Breeding myths busted!

When it comes to breeding, a lot of myths surround it. Here are a few of them.

Myth: Breeding a flighty female dog will steady her temperament.

Fact: There is no evidence of this at all. A female-dog with unstable temperament may actually become more 017agitated when her protective instincts regarding her litter come into play. Moreover, the dam of a litter does imprint her character on her offspring. An unstable female-dog should not be bred.

Myth: Any dog carrying an undesirable gene should be neutered.

Fact: It depends on what the undesirable gene is. Every dog has some undesirable gene(s) whether they are expressed or not. Genes that affect the health and quality of life of the offspring should obviously be avoided, but it is important to know what the genetic history of the dog is not just the dog himself.

Myth: Repeat litters are never as good as the first ones.

Fact: There is no evidence that this is true. Each breeding is a combination of the genes of two dogs and different traits may be expressed, especially in an outcross pairing.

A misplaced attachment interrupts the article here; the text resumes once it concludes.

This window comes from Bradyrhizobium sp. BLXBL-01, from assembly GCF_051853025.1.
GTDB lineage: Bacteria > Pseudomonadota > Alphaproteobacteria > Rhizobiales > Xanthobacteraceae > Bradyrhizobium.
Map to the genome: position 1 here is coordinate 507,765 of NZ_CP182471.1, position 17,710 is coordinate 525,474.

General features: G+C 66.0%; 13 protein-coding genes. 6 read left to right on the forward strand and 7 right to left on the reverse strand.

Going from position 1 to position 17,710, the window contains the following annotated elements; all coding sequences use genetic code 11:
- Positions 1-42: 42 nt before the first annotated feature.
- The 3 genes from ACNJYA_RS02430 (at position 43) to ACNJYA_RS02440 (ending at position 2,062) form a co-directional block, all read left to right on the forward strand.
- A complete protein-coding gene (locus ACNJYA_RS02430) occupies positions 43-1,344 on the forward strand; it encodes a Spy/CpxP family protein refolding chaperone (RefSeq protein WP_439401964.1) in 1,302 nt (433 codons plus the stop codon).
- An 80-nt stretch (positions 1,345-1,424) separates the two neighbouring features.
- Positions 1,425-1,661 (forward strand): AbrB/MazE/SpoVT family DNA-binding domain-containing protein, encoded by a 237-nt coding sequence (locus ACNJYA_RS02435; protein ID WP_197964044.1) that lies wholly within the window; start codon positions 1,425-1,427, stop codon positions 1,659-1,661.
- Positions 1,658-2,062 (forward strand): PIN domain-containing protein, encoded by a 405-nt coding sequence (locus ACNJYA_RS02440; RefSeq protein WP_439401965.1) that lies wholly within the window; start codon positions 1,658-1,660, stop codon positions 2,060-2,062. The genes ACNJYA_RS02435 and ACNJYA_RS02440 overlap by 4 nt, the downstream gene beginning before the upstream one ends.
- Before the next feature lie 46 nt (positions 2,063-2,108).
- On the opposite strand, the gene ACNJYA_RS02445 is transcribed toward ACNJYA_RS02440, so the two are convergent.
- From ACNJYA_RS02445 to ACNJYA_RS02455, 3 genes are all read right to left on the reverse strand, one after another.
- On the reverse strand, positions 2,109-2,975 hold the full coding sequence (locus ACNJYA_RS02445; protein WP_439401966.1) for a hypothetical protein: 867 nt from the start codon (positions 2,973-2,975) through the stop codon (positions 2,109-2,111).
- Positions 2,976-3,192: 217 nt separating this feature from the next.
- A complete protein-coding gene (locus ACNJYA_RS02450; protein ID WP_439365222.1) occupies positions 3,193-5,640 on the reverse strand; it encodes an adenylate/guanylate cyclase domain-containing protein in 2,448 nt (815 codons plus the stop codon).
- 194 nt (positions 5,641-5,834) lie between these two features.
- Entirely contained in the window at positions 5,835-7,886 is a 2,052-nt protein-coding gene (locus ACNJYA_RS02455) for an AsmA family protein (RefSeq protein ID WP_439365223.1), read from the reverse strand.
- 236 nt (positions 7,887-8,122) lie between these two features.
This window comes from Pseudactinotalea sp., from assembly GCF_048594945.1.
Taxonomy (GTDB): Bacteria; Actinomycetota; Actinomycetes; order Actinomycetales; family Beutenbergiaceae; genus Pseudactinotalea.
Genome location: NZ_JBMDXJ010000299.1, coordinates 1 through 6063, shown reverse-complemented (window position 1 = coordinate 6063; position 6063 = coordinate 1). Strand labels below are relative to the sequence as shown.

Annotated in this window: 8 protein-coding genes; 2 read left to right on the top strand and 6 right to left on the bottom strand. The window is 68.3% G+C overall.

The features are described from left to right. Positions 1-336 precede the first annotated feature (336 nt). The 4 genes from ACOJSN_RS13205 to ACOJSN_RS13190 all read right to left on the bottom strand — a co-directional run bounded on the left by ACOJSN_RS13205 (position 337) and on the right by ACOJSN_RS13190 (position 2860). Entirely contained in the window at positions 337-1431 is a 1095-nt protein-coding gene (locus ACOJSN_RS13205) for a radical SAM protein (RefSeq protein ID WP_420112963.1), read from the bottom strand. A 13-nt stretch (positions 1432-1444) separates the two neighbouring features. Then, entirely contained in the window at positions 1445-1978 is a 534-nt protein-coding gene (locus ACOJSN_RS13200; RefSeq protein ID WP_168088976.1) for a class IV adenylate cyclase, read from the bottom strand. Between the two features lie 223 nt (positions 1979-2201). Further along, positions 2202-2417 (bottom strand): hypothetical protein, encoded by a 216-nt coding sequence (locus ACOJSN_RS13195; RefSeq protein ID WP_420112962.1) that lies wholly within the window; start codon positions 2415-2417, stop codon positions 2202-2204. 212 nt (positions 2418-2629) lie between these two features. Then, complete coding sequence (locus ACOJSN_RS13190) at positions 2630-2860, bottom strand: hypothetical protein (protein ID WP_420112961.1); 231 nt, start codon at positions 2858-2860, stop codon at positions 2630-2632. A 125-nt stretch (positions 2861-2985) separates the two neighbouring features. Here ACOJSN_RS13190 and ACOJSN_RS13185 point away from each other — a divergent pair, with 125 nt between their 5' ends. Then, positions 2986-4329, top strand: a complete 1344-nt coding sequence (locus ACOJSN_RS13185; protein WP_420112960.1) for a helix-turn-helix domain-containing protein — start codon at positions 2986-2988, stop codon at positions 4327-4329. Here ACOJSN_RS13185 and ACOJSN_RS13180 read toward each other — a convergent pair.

Myth: Bully breeds are not safe to adopt or rescue because of unknown genetic history. They attack more humans than any other dog.

Fact: There are quite a few Pitbull variations and they are a prolific and popular breed. They are bred to be territorial and protective. Although many bullies are sweet, some are aggressive. I don’t think there are statistics to support this statement, but the breed should be understood and properly kept.

The genetic history is less important with adoptions and rescues than knowing if the dog has a bite history with other dogs or humans.

Myth: Purebreds are ‘weaker’ than mutts.

Fact: When dogs are inbred, the deleterious genes become more concentrated and are therefore more likely to be expressed in the offspring. Obviously “mutts” are not inbred but they can also inherit undesirable genes. Purebreds can and should be healthy when bred by responsible breeders.

Myth: Genetic means congenital.

Fact: Congenital means a condition that exists at birth. A congenital defect may be an anomaly that results from developmental issues during the growth of a foetus and may not occur in siblings or other offspring. When a number of puppies have a congenital defect, then a genetic cause should be considered.

(Himmat Singh Sekhon runs Saras Tibetan Mastiffs kennel based in Amritsar, Punjab. The kennel was established in 1983 with exclusive interest in the breed)

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